Disruption of the BBB.

  • a. A variety of approaches have been used to disrupt BBB integrity including:
    i. Chemical (often toxic), DMSO, ethanol, aluminium, irradiation, hypertension, hypercapnia, hypoxia.
    ii. Osmotic agents such as mannitol and arabinose.
    iii. Biochemical agents such as leukotriene C4, bradykinin, histamine etc.

Circumventing the BBB.

  • a. Using non-vascular delivery of therapeutic agents directly into the CNS is appealing in many ways. Apart from removing the BBB as a restriction to delivery of many potent anticancer therapies, targeting the drugs directly potentially reduces systemic toxicity, degradation and immunological stimulation (particularly with protein and virally based therapies). However strategies are generally more invasive requiring craniotomy or insertion of catheters.
    i. Intraventricular/intrathecal infusion. ii. Wafers/microspheres/microchips. iii. Delivery from biological tissues
  • b. Delivery of therapies directly from living cells within the brain or tumor itself can provide sustained levels of drugs in specific targeted regions. The two main strategies examined to date are: i. Implantation of transfected cell lines.
    ii. Transduction of resident CNS cells or brain tumor cells with gene therapy constructs.

Interstitial delivery.

  • a. Both gene therapies and direct acting drugs, such as chemotherapeutics, can be delivered directly into tumor or brain parenchyma. AAV vectors carrying thymidine kinase suicide constructs and antiangiogenic agents have been shown to be efficacious in both in vitro and in vivo models, and direct injection into canine primary brain tumors has been done. Results in clinical tumors however have been disappointing mainly due to limited distribution of the therapy beyond the local region of the injection site.

The Future: Biopsy and Convection Enhanced Delivery

Brain Biopsy
Biopsy remains the sole method available for the ante mortem definitive diagnosis of brain tumor type in cats or dogs, and is an essential step prior to consideration of any type of therapy. However, biopsy is not always attempted because of practical considerations, such as cost and morbidity. The most recent advance in the biopsy of brain tumors of dogs and cats has been the development of CT-guided stereotactic brain biopsy systems for use in cats and dogs. These CT-guided stereotactic biopsy systems provide a relatively rapid and extremely accurate means of tumor biopsy, with a low rate of complications. Cytological evaluation of brain tumor smear preparations, rapidly fixed in 95% alcohol and stained with hematoxylin and eosin, may be done within minutes of biopsy collection. Diagnostically accurate information from this rapid technique is generally available from both primary and metastatic nervous system tumors.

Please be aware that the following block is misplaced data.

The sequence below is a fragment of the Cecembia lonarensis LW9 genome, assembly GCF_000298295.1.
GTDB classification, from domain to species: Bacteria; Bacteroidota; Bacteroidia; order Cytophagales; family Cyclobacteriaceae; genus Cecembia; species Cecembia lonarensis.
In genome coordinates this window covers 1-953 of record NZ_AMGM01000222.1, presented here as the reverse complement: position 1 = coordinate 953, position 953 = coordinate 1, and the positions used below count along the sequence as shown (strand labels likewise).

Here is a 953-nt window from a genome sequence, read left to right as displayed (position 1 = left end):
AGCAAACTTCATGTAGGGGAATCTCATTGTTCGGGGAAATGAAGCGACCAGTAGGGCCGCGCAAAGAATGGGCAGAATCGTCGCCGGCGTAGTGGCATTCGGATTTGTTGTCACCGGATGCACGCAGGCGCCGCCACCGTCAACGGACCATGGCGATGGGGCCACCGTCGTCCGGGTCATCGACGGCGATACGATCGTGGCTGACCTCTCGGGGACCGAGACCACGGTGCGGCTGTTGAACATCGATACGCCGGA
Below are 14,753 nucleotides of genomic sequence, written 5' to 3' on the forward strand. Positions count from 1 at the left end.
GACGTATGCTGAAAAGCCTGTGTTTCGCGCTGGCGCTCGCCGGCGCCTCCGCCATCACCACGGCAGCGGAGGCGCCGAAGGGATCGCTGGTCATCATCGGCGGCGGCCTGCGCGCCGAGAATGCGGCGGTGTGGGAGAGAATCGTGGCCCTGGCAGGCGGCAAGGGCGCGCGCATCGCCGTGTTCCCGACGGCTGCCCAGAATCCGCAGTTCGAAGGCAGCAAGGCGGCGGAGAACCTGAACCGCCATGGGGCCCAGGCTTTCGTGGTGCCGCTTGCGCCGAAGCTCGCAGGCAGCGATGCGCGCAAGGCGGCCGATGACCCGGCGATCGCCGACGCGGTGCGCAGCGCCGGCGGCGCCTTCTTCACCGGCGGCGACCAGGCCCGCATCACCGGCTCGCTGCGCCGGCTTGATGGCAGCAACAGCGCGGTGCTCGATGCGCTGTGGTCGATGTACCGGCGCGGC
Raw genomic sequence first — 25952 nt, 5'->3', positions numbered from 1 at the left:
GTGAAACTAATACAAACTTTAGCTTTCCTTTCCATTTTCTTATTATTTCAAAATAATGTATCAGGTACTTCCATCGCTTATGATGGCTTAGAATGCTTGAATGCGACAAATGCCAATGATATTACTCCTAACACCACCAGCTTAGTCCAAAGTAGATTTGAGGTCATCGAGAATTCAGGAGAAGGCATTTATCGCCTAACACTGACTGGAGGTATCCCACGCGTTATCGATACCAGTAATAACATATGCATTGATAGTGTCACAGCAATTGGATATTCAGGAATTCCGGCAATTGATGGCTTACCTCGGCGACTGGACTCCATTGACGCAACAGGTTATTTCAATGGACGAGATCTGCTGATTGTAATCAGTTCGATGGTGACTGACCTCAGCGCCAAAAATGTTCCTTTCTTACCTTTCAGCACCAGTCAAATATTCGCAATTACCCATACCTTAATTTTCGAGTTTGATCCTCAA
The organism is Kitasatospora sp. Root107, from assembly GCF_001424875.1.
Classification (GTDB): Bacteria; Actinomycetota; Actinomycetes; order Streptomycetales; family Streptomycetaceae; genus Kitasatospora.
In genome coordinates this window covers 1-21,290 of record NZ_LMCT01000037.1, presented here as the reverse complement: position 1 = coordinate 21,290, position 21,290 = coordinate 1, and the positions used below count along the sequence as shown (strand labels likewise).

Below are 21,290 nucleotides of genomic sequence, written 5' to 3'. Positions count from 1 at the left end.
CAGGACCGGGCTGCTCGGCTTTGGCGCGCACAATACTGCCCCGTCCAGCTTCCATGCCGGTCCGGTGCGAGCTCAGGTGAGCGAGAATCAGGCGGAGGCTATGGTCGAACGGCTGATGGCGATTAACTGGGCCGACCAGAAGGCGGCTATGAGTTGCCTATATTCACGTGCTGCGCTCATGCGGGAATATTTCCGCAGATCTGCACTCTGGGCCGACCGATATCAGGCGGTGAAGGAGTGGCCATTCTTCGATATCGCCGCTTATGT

Convection enhanced delivery (CED)
CED is a local delivery technique that utilizes a bulk-flow mechanism to deliver and distribute macromolecules over clinically relevant volumes of targeted tissue. Unlike local injection techniques, CED uses a pressure gradient established at the tip of an infusion catheter that pushes the infusate through the interstitial space. Volumes of distribution of infused molecules are significantly increased compared to local injection or surgical implantation methods that rely primarily on diffusion and are limited by concentration gradients and molecular weight of the delivered substance. Distribution of infusates over centimeters, rather than millimeters, has been reported in a variety of experimental model systems using CED. Real time in vivo imaging of CED is an essential consideration if adequate drug distribution is to be confirmed ante mortem. Additionally, the ability to detect and minimize distribution or leakage of drugs to
normal tissues during delivery has the potential to significantly decrease toxicity and increase therapeutic effectiveness. Several surrogate marker systems have been described, facilitating image-guided CED, including magnetic resonance imaging